© 2015 Parker Gaddis et al.; licensee BioMed Central.Background: Genetic selection has been successful in achieving increased production in dairy cattle; however, corresponding declines in fitness traits have been documented. Selection for fitness traits is more difficult, since they have low heritabilities and are influenced by various non-genetic factors. The objective of this paper was to investigate the predictive ability of two-stage and single-step genomic selection methods applied to health data collected from on-farm computer systems in the U.S. Methods: Implementation of single-trait and two-trait sire models was investigated using BayesA and single-step methods for mastitis and somatic cell score. Variance components were estimated. The complete dataset was divided into training and validation sets to perform model comparison. Estimated sire breeding values were used to estimate the number of daughters expected to develop mastitis. Predictive ability of each model was assessed by the sum of χ <sup>2</sup> values that compared predicted and observed numbers of daughters with mastitis and the proportion of wrong predictions. Results: According to the model applied, estimated heritabilities of liability to mastitis ranged from 0.05 (S D=0.02) to 0.11 (S D=0.03) and estimated heritabilities of somatic cell score ranged from 0.08 (S D=0.01) to 0.18 (S D=0.03). Posterior mean of genetic correlation between mastitis and somatic cell score was equal to 0.63 (S D=0.17). The single-step method had the best predictive ability. Conversely, the smallest number of wrong predictions was obtained with the univariate BayesA model. The best model fit was found for single-step and pedigree-based models. Bivariate single-step analysis had a better predictive ability than bivariate BayesA; however, the latter led to the smallest number of wrong predictions. Conclusions: Genomic data improved our ability to predict animal breeding values. Performance of genomic selection methods depends on a multitude of factors. Heritability of traits and reliability of genotyped individuals has a large impact on the performance of genomic evaluation methods. Given the current characteristics of producer-recorded health data, single-step methods have several advantages compared to two-step methods.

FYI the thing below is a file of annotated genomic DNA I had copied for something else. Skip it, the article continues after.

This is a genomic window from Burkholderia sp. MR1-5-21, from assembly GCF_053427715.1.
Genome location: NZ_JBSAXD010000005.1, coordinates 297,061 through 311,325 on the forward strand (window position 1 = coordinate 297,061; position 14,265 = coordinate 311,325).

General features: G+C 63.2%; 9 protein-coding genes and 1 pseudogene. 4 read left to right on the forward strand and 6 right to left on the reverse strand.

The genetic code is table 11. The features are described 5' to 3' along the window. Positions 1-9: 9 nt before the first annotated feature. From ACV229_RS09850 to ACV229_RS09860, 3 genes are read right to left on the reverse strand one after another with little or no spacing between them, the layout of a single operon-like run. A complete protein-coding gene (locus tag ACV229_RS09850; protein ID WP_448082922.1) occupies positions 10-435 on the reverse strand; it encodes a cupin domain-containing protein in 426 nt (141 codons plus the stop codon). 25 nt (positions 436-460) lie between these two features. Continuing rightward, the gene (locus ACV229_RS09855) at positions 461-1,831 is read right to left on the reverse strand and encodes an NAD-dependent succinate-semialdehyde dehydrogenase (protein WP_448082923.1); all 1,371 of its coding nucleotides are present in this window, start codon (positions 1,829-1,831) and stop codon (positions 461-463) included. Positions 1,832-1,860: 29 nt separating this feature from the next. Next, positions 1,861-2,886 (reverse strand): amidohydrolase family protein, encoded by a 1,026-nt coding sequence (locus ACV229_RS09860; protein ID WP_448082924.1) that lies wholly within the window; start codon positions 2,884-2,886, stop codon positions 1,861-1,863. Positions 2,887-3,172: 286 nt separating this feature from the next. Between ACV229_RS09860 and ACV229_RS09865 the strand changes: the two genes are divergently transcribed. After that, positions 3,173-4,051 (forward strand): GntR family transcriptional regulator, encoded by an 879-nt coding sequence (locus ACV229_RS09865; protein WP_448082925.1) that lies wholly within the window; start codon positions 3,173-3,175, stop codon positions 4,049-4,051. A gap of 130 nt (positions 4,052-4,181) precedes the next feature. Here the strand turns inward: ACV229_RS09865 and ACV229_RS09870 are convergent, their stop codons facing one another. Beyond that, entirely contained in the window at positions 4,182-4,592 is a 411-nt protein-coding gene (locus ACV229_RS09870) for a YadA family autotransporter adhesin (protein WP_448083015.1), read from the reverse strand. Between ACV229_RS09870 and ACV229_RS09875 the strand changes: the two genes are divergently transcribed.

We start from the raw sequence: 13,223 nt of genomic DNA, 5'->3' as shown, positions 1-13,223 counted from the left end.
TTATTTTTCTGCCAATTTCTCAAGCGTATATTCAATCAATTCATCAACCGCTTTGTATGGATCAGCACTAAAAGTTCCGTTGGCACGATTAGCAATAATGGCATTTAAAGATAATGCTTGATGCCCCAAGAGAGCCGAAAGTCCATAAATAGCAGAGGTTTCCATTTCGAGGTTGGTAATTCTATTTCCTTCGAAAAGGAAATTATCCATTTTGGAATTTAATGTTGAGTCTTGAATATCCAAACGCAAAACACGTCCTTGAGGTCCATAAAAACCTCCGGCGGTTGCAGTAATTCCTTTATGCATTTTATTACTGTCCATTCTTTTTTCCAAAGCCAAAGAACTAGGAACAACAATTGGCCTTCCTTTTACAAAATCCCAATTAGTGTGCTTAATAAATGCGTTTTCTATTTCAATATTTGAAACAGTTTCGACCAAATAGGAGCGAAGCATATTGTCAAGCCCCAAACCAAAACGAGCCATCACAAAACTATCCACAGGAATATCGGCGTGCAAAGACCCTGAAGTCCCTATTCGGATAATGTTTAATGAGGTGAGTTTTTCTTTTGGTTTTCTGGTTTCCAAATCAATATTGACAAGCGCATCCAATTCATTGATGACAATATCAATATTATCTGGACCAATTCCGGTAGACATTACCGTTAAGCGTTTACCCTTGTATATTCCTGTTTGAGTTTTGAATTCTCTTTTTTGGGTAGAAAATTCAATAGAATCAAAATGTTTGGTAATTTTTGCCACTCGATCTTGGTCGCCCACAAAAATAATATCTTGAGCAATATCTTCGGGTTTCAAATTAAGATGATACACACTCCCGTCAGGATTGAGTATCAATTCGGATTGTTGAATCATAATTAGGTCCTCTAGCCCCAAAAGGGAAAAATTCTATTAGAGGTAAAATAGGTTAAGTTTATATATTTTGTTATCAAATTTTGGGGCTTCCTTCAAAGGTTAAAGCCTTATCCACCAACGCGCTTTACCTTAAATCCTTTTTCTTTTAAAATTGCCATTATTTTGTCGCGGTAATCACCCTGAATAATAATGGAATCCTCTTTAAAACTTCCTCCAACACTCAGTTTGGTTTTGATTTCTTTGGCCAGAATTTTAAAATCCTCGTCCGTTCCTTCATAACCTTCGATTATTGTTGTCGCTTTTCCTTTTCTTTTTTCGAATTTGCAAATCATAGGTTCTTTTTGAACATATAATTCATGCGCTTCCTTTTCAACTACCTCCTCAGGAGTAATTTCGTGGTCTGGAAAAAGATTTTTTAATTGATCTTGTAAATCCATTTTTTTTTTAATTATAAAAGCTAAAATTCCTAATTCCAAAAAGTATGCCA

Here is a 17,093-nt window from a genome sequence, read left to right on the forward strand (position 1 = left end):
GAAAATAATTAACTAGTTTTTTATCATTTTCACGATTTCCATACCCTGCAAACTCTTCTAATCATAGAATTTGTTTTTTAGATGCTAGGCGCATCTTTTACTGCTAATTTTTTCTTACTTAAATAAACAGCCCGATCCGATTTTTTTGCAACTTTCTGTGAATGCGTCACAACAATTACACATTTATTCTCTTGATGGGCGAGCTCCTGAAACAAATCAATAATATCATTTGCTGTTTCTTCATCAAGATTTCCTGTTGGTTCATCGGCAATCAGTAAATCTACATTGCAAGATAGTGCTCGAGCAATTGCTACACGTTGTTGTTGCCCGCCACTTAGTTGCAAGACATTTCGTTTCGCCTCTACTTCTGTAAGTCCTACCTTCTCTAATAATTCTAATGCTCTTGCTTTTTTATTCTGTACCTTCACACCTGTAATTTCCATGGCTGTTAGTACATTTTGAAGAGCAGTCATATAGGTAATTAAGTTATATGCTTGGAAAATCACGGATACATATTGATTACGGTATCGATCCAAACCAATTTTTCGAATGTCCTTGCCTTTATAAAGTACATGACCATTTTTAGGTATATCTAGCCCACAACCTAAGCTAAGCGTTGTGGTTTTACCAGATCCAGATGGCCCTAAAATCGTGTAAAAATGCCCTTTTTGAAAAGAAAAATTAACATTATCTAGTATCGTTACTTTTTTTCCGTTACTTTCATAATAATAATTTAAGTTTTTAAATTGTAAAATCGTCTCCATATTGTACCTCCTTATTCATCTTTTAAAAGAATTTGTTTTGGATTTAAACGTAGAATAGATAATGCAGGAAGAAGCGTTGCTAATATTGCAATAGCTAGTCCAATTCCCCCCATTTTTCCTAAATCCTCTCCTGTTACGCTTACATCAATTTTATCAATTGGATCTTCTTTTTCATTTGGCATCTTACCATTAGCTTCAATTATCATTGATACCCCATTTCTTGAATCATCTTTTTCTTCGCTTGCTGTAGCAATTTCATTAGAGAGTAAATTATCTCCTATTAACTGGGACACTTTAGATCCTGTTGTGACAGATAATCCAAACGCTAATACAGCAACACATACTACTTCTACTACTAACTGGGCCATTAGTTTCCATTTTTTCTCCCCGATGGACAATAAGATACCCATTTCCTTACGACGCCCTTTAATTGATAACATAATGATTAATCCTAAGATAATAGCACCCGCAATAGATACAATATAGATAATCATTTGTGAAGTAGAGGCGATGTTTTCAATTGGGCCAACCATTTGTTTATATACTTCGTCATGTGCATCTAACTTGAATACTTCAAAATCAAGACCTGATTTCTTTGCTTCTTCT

Parker Gaddis, K. L., Tiezzi, F., Cole, J. B., Clay, J. S., & Maltecca, C. (2015). Genomic prediction of disease occurrence using producer-recorded health data: A comparison of methods. Genetics Selection Evolution, 47(1). https://doi.org/10.1186/s12711-015-0093-9